If those or similar career related questions weigh on your mind, it’s time you get help finding answers. That’s exactly what CoachingbyPeter offers you. Whether you’re beginning your career or wanting to close the most lucrative deals in today’s opportunistic market, having a real estate coach makes all the positive difference in your career development.
Here are but a few of the many resources I make available to my private clients:
- The most up to date ways of figuring out the ACTUAL value of today’s properties.
- Money to close your deals with.
- Tools that allow you to network with real estate investment professionals all over the US and the world.
- Access to over 60 current Hard Money lenders.
- Real estate investor Tools for getting motivated Sellers.
- How to find individuals behind on their mortgage payments.
- Access to unpublished auctions and “special” listings.
- Tools to forecast income, determine expenses, develop financial ratios, and generate various rates of return on your real estate investments.
- How to generate a minimum of three income streams.
- Much much more.
How to Insure Property Bought With a Wrap Around Mortgage
First, I want to clearly state that I am not providing insurance or legal advice. I am only providing information to help you make your own decisions.
Wrap around mortgages are a great way of financing real estate investments in today’s market. However, insuring a property purchased this way is often the biggest obstacle to making the deal happen.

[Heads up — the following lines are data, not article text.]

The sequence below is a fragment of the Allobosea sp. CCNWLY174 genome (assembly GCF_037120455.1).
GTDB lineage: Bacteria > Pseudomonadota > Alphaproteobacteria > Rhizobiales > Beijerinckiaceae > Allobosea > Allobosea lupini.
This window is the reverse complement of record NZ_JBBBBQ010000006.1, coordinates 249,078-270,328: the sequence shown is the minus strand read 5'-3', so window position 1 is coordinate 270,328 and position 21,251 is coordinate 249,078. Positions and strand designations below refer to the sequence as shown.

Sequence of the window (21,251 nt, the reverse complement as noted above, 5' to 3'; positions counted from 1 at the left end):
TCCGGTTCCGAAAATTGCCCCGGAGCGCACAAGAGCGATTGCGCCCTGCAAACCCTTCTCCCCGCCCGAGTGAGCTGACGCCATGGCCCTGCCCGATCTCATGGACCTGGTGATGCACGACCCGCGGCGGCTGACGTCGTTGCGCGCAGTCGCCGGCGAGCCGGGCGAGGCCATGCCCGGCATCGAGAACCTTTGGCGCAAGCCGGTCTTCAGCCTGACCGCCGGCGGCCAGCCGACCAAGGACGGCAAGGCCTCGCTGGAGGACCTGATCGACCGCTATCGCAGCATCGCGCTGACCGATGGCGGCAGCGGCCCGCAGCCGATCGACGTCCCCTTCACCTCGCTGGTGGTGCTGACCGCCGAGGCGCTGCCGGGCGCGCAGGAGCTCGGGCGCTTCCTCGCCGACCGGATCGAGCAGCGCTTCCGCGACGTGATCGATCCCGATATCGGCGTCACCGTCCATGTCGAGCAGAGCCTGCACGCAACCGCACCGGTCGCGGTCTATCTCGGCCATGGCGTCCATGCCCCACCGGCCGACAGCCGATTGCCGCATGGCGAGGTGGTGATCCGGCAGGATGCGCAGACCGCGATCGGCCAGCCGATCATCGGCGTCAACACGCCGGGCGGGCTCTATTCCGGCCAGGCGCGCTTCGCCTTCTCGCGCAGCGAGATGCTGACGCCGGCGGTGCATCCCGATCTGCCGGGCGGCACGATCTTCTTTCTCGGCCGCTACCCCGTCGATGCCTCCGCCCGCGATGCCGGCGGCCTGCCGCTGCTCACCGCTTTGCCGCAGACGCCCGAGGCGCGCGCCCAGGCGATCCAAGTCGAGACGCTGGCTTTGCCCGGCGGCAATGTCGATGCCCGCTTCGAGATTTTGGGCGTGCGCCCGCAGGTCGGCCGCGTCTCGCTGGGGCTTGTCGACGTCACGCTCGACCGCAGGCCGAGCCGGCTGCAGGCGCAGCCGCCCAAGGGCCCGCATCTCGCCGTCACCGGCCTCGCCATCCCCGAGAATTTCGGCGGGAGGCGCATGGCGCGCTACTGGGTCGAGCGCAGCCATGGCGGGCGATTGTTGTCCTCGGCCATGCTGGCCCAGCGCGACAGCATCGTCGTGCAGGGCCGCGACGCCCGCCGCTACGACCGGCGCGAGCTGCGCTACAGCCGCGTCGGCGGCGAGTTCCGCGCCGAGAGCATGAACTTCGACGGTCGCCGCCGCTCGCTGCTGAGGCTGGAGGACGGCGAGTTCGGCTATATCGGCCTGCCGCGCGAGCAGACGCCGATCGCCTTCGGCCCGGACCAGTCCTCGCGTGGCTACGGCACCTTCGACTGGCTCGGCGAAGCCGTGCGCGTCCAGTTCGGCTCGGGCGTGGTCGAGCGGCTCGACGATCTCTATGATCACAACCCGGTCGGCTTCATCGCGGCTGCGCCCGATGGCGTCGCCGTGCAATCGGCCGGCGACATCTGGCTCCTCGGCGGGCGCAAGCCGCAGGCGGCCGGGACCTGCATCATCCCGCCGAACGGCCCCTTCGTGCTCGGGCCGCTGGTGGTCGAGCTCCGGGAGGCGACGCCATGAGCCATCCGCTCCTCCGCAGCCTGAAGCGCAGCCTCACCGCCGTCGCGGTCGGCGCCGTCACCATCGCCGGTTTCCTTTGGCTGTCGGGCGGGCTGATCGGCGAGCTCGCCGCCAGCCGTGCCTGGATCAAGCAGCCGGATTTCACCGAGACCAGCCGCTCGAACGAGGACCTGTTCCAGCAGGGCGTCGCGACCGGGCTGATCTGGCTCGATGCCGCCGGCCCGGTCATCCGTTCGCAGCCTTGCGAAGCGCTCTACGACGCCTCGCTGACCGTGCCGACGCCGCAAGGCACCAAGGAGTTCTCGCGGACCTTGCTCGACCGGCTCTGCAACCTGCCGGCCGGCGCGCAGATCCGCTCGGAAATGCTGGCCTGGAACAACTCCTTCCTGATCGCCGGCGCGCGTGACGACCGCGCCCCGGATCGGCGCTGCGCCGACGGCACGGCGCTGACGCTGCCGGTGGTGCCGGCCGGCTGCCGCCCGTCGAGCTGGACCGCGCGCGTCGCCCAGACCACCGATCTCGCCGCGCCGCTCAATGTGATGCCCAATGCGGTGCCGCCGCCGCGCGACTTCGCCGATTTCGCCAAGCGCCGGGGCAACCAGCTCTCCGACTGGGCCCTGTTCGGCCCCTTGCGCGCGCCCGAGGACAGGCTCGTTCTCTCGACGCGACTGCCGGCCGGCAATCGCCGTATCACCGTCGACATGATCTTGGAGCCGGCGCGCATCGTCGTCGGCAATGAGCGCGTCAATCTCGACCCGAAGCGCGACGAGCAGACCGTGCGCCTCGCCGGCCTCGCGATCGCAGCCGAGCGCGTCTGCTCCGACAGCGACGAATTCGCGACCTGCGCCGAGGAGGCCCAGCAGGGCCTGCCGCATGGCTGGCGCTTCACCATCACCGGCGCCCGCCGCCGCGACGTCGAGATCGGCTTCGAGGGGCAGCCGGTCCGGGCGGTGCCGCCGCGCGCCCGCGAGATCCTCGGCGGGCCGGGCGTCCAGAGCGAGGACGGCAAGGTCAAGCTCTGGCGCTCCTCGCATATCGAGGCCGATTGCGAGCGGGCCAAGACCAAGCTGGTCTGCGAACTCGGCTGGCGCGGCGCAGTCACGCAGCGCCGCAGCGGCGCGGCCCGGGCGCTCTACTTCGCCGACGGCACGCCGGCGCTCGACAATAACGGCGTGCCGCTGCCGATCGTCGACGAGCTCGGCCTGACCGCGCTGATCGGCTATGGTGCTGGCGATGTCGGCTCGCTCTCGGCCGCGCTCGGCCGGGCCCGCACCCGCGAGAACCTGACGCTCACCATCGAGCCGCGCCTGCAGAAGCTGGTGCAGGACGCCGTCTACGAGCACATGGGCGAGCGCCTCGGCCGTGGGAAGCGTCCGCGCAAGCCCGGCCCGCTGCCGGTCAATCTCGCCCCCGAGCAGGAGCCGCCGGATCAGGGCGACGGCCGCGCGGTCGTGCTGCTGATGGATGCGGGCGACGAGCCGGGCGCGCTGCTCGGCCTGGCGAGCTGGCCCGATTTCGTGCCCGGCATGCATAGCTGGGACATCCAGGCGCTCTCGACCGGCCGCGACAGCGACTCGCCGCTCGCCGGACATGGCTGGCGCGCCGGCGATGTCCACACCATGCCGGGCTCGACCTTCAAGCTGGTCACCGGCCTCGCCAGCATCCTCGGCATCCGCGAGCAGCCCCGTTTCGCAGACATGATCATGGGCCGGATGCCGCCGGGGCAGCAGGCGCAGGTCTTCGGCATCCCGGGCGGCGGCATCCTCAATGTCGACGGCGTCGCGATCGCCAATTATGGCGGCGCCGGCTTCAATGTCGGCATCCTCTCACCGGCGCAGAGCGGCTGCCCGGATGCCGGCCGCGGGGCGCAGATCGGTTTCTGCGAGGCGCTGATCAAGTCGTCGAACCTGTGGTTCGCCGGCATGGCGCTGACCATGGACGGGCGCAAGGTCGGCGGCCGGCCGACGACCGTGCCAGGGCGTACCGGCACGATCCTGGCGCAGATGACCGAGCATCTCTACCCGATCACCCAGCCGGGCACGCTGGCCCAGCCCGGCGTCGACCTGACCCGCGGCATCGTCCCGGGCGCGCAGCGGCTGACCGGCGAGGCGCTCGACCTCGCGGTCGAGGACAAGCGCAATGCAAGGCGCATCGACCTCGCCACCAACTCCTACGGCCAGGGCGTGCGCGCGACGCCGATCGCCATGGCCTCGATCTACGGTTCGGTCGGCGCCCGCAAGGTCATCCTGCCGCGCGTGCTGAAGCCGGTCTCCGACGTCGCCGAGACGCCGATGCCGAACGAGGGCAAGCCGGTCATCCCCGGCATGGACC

The complication is a new policy naming the buyer as the insured must be provided to the lender to verify the insurance is paid current and in compliance with that clause of the existing mortgage. The risk involved is that the lender notices the change in ownership and executes the “due on sale” clause of the contract.
Some people attempt to skirt this issue by having the previous owner remain on the insurance policy with an agreement they will file a claim on behalf of the new owner if it ever becomes necessary. There are several problems with this approach. At best, it’s a gray area if an insurance company is even required to pay a claim for a property no longer owned by the insured. There’s not enough room to list all of the potential pitfalls here but another possibility is the previous owner can’t even be found when a claim needs to be filed. Or they simply refuse to file or worse yet, they file the claim and keep the money.
Clearly that is not an option you want to use. There are really only two reasonable options.
Keeping Seller Financing as One of Your Selling Options
Never underestimate the ability of a wrap around mortgage as a low-cost / no-cost way to finance a real estate investment or to sell one. A wrap mortgage is also called an “all inclusive mortgage” or a “trust deed”. Both terms are critical to the difference between an installment contract and a wrap around mortgage.